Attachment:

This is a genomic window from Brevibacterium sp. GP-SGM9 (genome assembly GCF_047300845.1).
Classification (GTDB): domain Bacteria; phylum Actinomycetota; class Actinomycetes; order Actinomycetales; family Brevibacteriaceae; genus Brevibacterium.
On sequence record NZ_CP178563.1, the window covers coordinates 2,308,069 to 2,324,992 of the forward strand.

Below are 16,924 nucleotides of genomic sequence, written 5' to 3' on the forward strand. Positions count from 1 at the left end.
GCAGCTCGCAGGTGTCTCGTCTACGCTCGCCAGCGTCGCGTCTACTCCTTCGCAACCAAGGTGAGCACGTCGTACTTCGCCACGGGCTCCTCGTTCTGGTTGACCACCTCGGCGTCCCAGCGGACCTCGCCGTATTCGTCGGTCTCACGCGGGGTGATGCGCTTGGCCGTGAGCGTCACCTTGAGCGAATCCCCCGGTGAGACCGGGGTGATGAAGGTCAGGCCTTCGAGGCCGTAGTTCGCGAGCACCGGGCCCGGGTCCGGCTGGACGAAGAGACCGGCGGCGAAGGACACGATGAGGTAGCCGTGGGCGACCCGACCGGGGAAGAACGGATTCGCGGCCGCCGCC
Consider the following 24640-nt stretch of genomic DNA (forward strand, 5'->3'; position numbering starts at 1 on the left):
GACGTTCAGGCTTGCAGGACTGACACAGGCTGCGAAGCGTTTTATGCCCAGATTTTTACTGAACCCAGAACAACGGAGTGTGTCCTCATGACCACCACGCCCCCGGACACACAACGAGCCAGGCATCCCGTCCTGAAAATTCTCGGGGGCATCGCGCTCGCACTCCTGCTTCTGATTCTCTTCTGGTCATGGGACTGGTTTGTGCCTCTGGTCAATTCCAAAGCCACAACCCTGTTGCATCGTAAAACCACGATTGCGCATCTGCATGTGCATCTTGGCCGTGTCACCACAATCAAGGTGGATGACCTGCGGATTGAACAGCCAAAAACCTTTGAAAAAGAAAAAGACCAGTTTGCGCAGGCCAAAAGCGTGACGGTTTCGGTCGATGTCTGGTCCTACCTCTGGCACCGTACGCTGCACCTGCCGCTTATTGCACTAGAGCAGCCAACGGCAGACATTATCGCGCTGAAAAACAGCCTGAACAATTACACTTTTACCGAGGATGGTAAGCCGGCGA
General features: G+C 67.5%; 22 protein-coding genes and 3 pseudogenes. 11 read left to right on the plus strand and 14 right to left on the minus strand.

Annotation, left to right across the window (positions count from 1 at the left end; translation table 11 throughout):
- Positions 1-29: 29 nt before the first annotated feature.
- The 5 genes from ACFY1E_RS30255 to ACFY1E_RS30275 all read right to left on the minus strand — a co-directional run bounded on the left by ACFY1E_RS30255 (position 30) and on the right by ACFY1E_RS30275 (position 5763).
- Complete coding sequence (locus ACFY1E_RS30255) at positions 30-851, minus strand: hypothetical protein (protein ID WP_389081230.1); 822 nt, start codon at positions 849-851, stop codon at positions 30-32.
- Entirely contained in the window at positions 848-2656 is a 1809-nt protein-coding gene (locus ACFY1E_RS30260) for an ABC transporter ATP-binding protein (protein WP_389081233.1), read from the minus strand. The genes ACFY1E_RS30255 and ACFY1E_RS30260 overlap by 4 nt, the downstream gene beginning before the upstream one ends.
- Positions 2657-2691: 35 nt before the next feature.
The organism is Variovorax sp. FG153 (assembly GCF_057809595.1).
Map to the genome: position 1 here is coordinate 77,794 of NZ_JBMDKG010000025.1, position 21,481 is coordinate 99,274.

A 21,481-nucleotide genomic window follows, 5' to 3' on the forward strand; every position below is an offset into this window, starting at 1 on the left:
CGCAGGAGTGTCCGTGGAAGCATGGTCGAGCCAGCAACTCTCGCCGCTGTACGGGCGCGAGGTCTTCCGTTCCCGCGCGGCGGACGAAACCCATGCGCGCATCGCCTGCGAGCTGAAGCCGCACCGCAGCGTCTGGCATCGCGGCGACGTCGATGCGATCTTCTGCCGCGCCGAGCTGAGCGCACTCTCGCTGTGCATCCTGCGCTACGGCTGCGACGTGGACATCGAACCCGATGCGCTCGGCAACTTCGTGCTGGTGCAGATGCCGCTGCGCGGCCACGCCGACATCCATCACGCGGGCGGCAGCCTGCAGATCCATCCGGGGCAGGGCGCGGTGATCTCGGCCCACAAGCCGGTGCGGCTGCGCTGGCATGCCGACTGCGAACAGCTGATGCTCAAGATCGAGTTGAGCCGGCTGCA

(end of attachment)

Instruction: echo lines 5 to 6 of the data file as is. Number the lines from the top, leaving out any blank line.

GCAGCTCGCAGGTGTCTCGTCTACGCTCGCCAGCGTCGCGTCTACTCCTTCGCAACCAAGGTGAGCACGTCGTACTTCGCCACGGGCTCCTCGTTCTGGTTGACCACCTCGGCGTCCCAGCGGACCTCGCCGTATTCGTCGGTCTCACGCGGGGTGATGCGCTTGGCCGTGAGCGTCACCTTGAGCGAATCCCCCGGTGAGACCGGGGTGATGAAGGTCAGGCCTTCGAGGCCGTAGTTCGCGAGCACCGGGCCCGGGTCCGGCTGGACGAAGAGACCGGCGGCGAAGGACACGATGAGGTAGCCGTGGGCGACCCGACCGGGGAAGAACGGATTCGCGGCCGCCGCC
Consider the following 24640-nt stretch of genomic DNA (forward strand, 5'->3'; position numbering starts at 1 on the left):